The plethora of empty seats inside the gym during the dancing and introductions of the basketball team demonstrates the significance of the rapper for the fans. In years past, students have packed the arena in the hopes of being able to snag a good spot on the floor to take in a performance from rappers like Big Sean and Ludacris.
This year, however, with the obligation to attend the dances and the basketball portion of the event eliminated, many students decided to skip the festivities many of them might see as less entertaining when compared with a top-name rapper coming to campus.
Indeed, the sports marketing team might have missed the forest for the trees: students just might enjoy a huge concert more than members of their own campus community performing. It would be a big mistake not to change Late Night Madness back to its original arrangement.
-Kevin Copp ’18
Millions Suffer Without Subsidies
Has the horror of Friday the 13th come a day early this year? Last Thursday night, President Donald Trump announced his plan to terminate an essential set of subsidies of the Affordable Care Act. These subsidies, created to help lower-income enrollees pay for their health care, are estimated at $1 billion, and play a critical role in ensuring Americans’ access to essential health care that they would otherwise be unable to afford.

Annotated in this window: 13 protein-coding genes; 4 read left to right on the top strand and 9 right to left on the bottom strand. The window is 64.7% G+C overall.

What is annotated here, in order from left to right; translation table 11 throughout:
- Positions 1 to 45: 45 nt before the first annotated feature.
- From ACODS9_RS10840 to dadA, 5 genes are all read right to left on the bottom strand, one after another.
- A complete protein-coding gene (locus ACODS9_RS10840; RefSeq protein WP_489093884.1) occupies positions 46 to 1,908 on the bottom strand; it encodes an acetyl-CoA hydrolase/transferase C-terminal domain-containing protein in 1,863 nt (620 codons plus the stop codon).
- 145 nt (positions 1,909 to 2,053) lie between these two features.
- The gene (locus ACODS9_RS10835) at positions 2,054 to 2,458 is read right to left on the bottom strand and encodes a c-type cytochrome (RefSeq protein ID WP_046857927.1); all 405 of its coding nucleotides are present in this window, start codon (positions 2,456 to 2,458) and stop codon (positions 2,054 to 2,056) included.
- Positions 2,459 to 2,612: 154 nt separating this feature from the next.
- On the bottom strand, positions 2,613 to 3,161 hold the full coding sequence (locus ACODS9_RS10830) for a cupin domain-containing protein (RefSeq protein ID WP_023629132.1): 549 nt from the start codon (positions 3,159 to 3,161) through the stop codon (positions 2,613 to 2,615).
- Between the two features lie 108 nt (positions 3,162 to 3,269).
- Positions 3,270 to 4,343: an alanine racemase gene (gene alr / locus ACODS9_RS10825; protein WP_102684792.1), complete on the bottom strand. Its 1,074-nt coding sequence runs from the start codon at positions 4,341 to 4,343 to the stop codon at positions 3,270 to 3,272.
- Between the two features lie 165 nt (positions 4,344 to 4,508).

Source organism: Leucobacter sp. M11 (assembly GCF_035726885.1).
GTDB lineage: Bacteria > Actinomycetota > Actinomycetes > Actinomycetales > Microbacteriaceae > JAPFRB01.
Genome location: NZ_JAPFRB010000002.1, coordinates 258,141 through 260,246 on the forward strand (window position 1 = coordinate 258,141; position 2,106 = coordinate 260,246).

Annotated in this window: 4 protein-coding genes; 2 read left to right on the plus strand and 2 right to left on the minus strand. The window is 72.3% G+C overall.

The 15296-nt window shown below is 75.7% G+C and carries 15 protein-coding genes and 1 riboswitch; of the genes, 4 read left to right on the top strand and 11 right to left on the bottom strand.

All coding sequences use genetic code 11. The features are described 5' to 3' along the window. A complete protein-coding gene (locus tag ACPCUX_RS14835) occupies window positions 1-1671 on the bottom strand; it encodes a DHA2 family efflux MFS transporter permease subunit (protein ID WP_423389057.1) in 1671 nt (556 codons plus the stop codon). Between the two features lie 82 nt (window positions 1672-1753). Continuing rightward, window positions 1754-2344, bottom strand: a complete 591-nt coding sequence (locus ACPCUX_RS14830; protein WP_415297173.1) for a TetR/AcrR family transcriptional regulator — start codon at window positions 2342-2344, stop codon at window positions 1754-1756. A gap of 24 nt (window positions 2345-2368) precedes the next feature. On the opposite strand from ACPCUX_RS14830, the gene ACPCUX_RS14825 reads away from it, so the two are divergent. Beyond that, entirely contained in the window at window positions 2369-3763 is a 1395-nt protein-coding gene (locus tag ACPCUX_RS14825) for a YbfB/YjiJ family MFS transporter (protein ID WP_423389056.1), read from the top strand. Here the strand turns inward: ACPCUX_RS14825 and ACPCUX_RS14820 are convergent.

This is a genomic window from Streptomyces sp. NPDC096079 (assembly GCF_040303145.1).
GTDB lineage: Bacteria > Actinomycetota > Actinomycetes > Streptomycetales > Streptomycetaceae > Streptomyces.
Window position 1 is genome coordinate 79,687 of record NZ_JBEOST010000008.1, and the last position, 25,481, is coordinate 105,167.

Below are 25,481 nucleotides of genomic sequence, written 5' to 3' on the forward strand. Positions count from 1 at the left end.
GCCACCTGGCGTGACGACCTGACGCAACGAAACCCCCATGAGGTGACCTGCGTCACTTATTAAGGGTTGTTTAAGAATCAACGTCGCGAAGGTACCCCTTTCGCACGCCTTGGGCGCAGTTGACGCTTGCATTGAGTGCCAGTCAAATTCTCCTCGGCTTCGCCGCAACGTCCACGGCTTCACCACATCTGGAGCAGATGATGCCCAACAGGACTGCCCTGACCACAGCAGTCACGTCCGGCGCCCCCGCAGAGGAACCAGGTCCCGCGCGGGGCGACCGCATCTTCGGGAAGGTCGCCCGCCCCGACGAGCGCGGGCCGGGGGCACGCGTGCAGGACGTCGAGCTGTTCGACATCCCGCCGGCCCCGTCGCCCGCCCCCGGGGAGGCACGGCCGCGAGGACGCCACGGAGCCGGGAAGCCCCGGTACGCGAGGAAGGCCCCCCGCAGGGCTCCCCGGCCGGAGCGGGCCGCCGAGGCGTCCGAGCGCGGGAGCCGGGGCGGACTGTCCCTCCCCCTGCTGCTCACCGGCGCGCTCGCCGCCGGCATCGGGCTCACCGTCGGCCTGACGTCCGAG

Not only is President Trump disproportionately targeting and jeopardizing the health of some six million of our nation’s most vulnerable citizens, but he is again exemplifying his and the Republican Party’s failure to “repeal and replace” Obamacare.
Picking apart vital elements of the Affordable Care Act, without actually replacing this complex piece of health-care legislation, inserts a virtual ticking time bomb into our health care system.
Without these crucial subsidies, we can expect more health insurers to withdraw from the marketplace for the following year, fewer healthy subscribers enrolling in marketplace plans because of continued premium increases, and consequently older and sicker pools of participants covered under whatever plans remain.
These fatal changes, coupled with Trump’s plan to create less expensive (and less comprehensive) health care plans seem to be a virtual death sentence for the marketplace. Without an actual feasible replacement for the ACA, Trump’s most recent actions are but another example of his unfulfilled political promises, which continue to leave millions of America’s most vulnerable sidelined.
-Sarah Kelley ’18
Hate Is Not a Partisan Issue
by Kevin Copp ’18